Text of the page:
|Additive Summary||Quinoline Yellow (E104)|
|Essence||Quinoline Yellow or E104 is a synthetic non-azo dye (artificial color) used to achieve a greenish-yellow type of color in feed, food, supplements, and medicine.|
|Names||Quinoline Yellow, E104, Acid Yellow 3, Food Yellow 13, D&C Yellow 10, C.I. 47005, Quinophthalone, Solvent yellow 33, 11641 Yellow, and others.|
|Sourcing||It’s fully synthetically made. It’s typically prepared either from 2-(2-quinolyl)indane-1,3-dione or a mixture of the former and 2-(2-(6-methylquinolyl))indane-1,3-dione.|
|Manufacturing||To make Quinoline Yellow, the 2-(2-quinolyl)indane-1,3-dione or its mixture undergoes sulphonating which, essentially, means that it gets to a reaction with sulphuric acid.|
|Application||Coloring (yellow to green, very water-soluble).|
|Acceptable Daily Intake||It is said to be supposedly safe in amounts up to 10 milligrams on every kilogram of body weight. But that is a number to not trust. Realistically, we shouldn’t ever eat it.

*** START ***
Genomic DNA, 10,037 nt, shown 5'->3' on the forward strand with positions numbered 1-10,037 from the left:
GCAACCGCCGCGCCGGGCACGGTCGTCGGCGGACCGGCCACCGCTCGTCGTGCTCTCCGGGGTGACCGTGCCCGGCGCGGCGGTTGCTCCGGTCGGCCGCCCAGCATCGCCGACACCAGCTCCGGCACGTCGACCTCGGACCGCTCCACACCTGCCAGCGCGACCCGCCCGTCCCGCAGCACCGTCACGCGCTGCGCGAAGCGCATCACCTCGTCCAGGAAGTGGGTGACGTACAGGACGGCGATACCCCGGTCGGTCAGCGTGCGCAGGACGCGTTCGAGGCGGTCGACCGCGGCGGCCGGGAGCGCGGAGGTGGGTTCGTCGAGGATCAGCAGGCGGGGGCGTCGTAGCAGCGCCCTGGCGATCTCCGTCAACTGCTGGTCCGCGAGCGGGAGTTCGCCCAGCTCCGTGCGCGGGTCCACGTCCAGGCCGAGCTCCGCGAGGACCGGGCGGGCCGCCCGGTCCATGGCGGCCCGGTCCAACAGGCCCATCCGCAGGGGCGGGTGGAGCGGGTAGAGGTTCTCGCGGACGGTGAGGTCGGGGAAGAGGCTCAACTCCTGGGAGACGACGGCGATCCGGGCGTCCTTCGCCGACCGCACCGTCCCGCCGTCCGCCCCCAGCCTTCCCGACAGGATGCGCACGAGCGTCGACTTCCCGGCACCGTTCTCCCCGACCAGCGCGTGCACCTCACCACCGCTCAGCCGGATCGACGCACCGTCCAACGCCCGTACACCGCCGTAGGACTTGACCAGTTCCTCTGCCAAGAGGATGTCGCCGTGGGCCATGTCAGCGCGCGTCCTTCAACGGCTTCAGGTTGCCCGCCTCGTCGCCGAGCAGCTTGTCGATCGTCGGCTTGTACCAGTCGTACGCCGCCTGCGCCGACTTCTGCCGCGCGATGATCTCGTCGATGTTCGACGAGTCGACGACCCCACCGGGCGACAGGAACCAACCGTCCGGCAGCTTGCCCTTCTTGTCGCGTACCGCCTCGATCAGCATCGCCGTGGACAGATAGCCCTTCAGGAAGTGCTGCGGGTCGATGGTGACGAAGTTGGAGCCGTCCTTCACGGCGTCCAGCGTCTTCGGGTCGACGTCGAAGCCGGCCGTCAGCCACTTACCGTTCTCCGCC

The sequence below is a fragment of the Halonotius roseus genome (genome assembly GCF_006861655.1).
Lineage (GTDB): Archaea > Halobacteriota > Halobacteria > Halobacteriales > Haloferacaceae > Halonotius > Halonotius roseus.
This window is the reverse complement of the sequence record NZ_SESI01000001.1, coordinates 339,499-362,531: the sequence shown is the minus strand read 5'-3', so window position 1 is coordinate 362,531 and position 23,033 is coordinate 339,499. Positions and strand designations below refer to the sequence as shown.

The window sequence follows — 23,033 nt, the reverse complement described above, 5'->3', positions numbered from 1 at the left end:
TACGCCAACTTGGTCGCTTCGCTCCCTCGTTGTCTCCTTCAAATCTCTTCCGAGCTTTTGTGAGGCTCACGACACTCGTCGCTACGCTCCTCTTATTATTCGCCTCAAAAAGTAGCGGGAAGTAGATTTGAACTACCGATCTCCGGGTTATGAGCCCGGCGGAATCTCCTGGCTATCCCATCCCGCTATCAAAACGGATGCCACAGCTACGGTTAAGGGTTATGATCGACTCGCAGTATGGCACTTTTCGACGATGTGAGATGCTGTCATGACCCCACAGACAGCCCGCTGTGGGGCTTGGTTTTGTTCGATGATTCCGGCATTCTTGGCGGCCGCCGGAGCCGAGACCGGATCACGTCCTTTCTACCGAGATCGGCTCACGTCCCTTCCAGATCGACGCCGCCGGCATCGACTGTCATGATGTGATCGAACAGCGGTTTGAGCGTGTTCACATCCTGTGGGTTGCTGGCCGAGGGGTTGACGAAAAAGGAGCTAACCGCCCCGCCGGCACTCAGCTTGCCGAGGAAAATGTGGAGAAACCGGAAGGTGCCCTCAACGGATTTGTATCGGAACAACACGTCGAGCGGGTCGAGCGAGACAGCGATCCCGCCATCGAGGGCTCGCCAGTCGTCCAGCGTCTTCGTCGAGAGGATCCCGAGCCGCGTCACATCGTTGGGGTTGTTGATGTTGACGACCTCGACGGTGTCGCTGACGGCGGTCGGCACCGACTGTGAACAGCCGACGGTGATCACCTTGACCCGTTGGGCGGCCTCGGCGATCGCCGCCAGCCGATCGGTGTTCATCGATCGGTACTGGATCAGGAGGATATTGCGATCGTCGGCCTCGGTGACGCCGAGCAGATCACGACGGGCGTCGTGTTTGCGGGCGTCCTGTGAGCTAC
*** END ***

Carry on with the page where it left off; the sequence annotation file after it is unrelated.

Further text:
Depending on the exact food, it can be present in amounts as high as 500 milligrams per kilogram of food.
|Side Effects||As an artificial color, it is linked to hyperactivity (ADHD) in children, cancer, asthma, obsessive-compulsive disorder, and damage to the brain (neurotoxin). It also causes rashes. Forbidden for use in food in the US and Canada. Banned in Norway, Austria, Japan.|
|Studies||85+ studies on Pubmed. 10+ studies on safety.|
(As An Additive)
|Seriously Harmful. | Category 5 Additive.|
|Products||Used in products like the Life Extension Aspirin (Low Dose Safety Coated), Zicam Cold Remedy Medicated Fruit Drops, Vivarin Brand Alertness Aid, and others.
Not present in foods naturally. Used in processed foods like pastries, candy, beverages, seafood, nougats, chewing gum, toppings, soups, marzipan, broths, food decorations, and others.